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  • 8% of Community Mental Health Survey respondents felt that they were not treated with respect and dignity by NHS mental health services in the last 12 months.
  • The proportion of Adult Inpatient Survey respondents who felt that they were ‘always’ treated with respect and dignity while they were in hospital increased slightly from 78% in 2009 to 80% in 2018.

Patients' involvement in decisions

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  • In 2018, 76% of Maternity Services Survey respondents were ‘always’ involved enough in decisions about their care during labour and birth.
  • Only 54% of Adult Inpatient Survey respondents and 53% of Community Mental Health Survey respondents were ‘definitely’ involved as much as they wanted to be in decisions about their care.
  • One in 10 Adult Inpatient Survey respondents and Emergency Department Survey respondents were not involved as much as they wanted to be.

Medication side effects

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  • A higher proportion of Emergency Department Survey respondents were told about medication side effects to watch for compared to Adult Inpatient Survey respondents.
  • In 2016, 44% of Adult Inpatient Survey respondents and 37% of Emergency Department Survey respondents said that they were not told about medication side effects to watch for when they went home.

Access to GP services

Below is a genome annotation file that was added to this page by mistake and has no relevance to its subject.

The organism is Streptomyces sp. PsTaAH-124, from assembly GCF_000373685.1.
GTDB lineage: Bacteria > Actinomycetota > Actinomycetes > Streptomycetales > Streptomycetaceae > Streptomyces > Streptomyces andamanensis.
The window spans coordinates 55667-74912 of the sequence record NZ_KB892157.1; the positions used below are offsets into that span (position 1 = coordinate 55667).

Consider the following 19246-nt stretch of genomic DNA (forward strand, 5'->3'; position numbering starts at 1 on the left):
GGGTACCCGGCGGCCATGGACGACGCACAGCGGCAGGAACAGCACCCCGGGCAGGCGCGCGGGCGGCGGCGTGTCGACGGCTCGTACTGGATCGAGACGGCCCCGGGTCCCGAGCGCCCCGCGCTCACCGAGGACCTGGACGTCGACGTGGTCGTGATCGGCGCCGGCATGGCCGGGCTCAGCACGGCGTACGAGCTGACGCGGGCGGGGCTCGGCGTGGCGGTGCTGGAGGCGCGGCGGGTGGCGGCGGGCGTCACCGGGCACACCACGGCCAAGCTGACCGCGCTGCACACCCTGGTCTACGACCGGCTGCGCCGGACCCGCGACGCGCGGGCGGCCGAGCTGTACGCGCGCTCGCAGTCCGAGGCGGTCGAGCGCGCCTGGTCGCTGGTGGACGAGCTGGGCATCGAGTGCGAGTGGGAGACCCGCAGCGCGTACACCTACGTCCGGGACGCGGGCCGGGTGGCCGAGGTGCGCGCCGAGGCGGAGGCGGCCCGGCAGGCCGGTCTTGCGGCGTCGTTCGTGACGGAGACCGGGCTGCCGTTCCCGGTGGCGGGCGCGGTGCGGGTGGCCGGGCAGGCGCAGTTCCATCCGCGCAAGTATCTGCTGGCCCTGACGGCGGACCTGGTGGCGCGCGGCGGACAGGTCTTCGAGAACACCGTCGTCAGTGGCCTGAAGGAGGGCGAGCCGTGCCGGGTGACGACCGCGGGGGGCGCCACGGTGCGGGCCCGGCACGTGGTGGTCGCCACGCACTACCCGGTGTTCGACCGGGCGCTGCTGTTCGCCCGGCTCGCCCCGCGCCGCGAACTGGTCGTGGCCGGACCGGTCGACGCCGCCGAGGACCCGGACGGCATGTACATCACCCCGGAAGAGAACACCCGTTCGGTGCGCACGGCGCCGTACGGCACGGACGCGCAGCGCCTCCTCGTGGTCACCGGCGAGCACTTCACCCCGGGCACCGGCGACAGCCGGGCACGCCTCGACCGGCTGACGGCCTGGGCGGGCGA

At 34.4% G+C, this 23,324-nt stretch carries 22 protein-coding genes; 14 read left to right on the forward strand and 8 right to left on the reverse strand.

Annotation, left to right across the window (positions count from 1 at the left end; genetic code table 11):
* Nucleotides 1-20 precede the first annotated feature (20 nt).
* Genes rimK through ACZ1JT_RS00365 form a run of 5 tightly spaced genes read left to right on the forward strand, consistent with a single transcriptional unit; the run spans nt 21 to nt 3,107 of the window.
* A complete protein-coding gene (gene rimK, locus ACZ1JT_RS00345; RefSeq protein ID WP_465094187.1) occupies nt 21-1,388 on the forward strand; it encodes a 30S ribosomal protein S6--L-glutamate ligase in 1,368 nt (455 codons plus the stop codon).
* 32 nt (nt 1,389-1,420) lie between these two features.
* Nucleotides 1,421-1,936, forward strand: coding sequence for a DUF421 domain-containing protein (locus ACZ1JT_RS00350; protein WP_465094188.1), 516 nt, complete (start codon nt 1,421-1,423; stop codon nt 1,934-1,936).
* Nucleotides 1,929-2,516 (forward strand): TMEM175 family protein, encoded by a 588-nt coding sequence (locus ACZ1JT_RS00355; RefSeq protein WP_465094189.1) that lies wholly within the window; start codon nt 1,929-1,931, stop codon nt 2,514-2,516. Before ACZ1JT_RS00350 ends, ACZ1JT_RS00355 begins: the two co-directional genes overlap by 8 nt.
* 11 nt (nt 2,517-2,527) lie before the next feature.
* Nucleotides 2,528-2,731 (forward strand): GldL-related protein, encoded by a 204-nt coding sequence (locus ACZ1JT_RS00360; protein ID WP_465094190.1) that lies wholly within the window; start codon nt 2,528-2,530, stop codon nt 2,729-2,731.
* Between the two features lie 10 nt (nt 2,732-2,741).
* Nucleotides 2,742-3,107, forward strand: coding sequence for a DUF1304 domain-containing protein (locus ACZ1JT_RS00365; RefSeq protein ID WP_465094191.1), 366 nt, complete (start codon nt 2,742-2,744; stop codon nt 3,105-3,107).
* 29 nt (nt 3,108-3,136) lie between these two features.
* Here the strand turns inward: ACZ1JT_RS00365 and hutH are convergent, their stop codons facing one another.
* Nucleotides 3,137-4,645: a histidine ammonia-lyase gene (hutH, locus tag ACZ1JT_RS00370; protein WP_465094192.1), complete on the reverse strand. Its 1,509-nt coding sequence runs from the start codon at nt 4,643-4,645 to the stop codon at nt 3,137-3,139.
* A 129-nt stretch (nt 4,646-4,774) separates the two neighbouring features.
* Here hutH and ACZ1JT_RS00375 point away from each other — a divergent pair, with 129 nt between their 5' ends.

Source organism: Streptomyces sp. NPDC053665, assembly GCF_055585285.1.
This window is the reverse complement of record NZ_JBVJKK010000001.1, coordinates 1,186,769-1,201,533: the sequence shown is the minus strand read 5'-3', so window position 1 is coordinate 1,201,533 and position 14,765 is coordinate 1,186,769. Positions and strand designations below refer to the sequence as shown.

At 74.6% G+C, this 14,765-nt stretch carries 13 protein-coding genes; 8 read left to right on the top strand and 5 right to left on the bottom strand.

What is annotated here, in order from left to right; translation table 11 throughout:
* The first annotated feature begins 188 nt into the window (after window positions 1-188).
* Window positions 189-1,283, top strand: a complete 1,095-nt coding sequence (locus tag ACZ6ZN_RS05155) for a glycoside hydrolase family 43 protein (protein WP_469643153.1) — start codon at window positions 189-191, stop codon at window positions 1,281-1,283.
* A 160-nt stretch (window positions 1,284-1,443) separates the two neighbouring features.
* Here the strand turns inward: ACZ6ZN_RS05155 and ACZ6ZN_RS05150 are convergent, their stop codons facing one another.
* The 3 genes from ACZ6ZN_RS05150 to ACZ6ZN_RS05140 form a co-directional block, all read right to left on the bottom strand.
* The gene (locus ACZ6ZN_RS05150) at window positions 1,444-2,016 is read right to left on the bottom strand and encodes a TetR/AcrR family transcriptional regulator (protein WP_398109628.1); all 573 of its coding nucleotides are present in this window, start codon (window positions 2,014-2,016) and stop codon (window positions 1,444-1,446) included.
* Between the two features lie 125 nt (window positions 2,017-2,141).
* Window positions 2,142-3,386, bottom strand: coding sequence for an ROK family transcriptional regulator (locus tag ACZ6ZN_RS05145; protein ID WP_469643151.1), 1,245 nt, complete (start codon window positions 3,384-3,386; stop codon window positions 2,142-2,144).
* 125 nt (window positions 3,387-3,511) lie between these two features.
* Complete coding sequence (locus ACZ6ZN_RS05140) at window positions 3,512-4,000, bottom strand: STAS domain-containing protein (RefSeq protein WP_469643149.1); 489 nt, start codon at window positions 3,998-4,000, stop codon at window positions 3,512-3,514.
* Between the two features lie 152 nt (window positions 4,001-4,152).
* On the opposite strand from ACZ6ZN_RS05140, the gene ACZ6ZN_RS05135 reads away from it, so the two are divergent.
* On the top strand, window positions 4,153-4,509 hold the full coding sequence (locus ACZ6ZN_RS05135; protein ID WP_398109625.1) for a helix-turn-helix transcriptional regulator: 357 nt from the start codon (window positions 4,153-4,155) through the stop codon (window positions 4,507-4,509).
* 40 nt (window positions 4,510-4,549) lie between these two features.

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  • The proportion of patients who found it easy (‘very easy’ or ‘fairly easy’) to get through to someone at their GP surgery on the phone fell from 81% in 2012 to 68% in 2019. Those who found it ‘not at all easy’ increased from 5% to 11% over the same time period.
  • In 2019, one third of patients stated that their appointment took place ‘on the same day’ as initially trying to book, but one quarter said that it only took place ‘a week or more later’.
  • Continuity of care in general practice has worsened over time. Between 2012 and 2017, the proportion of patients who ‘always or almost always’ saw or spoke to the GP they prefer decreased from 42% to 33%. And between 2018 and 2019, the proportion fell from 26% to 24%.*

Carers’ views of social care quality

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  • In 2018-19, 39% of carers were ‘extremely’ or ‘very’ satisfied with the support or services they and the person they care for received from social services, but 7% of carers were ‘extremely’ or ‘very’ dissatisfied.
  • This contrasts with 43% of carers who were ‘extremely’ or ‘very’ satisfied in 2012-13, and 4% who were ‘extremely’ or ‘very’ dissatisfied. However, the results are not directly comparable.

Mixed-sex accommodation breaches

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  • The number of occurrences of unjustified mixing of genders in sleeping accommodation decreased by over 90% between April 2011 and August 2012. Following this, the number of mixed-sex accommodation breaches remained low at less than 500 breaches per month, until 2016 when they began to increase again.
  • In June 2019, there were 1,363 mixed-sex accommodation breaches, which is equal to 0.8 breaches per 1,000 finished consultant episodes.

* Note that these results from the 2018 and 2019 GP Patient Surveys are not directly comparable with previous surveys. This is due to changes in the questionnaire and the inclusion of 16-17-year-olds. Not all time trend data was affected at a national level.